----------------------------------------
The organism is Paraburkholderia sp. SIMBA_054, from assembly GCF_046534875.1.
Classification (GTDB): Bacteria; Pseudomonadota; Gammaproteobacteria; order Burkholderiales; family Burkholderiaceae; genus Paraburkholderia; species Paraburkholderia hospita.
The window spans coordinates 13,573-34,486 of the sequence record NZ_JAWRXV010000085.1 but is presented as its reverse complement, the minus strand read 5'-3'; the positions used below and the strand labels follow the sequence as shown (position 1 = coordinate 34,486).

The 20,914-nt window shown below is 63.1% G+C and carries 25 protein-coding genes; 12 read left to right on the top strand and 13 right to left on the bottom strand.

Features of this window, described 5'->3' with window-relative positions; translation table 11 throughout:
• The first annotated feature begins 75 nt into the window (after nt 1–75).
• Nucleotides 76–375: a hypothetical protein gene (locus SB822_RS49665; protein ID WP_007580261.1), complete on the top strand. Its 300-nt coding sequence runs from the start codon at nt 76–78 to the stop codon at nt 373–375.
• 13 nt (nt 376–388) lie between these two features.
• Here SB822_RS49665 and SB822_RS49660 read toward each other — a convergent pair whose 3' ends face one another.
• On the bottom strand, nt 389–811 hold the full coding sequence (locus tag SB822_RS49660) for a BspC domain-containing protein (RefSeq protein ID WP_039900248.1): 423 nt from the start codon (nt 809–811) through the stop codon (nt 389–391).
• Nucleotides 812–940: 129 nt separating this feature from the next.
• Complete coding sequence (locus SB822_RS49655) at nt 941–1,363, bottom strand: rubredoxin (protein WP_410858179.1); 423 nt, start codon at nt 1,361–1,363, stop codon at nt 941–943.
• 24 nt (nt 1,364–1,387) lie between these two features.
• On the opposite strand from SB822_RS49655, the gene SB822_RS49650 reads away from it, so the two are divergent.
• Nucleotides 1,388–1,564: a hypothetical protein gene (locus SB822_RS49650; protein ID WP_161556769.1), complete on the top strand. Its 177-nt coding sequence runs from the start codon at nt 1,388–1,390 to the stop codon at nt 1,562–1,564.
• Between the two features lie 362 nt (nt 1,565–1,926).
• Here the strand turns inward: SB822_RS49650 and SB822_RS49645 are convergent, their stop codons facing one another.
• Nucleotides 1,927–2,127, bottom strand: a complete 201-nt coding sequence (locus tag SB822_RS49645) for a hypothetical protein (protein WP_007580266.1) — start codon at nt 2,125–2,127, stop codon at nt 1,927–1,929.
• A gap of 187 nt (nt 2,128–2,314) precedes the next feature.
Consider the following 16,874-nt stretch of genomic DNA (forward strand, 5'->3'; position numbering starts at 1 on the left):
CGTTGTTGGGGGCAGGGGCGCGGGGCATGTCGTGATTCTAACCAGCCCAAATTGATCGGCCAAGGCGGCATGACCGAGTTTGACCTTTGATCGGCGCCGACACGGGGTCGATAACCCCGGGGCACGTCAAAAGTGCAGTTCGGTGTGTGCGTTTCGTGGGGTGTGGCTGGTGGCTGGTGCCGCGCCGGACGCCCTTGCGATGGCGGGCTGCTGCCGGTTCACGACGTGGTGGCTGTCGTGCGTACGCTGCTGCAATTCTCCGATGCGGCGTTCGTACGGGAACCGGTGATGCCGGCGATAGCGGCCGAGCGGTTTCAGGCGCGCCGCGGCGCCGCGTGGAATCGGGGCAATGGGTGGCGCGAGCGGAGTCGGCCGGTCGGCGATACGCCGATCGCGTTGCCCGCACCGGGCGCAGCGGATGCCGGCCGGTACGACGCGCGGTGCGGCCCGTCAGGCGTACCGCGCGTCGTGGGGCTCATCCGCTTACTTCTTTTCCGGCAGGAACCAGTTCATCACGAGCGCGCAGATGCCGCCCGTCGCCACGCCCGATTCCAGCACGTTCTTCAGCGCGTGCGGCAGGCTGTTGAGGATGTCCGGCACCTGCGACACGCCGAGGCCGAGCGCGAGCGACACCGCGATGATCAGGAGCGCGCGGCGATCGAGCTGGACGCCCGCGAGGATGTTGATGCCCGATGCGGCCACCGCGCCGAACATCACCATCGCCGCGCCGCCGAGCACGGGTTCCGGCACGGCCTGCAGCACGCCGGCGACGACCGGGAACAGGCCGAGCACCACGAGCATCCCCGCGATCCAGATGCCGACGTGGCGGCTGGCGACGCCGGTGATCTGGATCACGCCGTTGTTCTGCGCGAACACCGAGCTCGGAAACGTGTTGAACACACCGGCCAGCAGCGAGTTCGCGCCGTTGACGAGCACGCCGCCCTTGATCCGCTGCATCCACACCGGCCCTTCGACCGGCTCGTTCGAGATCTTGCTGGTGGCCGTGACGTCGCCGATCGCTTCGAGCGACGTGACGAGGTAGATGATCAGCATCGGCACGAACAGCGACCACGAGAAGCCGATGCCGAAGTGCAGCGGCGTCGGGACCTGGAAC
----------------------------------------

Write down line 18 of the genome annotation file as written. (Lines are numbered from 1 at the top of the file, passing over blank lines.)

• Nucleotides 1,927–2,127, bottom strand: a complete 201-nt coding sequence (locus tag SB822_RS49645) for a hypothetical protein (protein WP_007580266.1) — start codon at nt 2,125–2,127, stop codon at nt 1,927–1,929.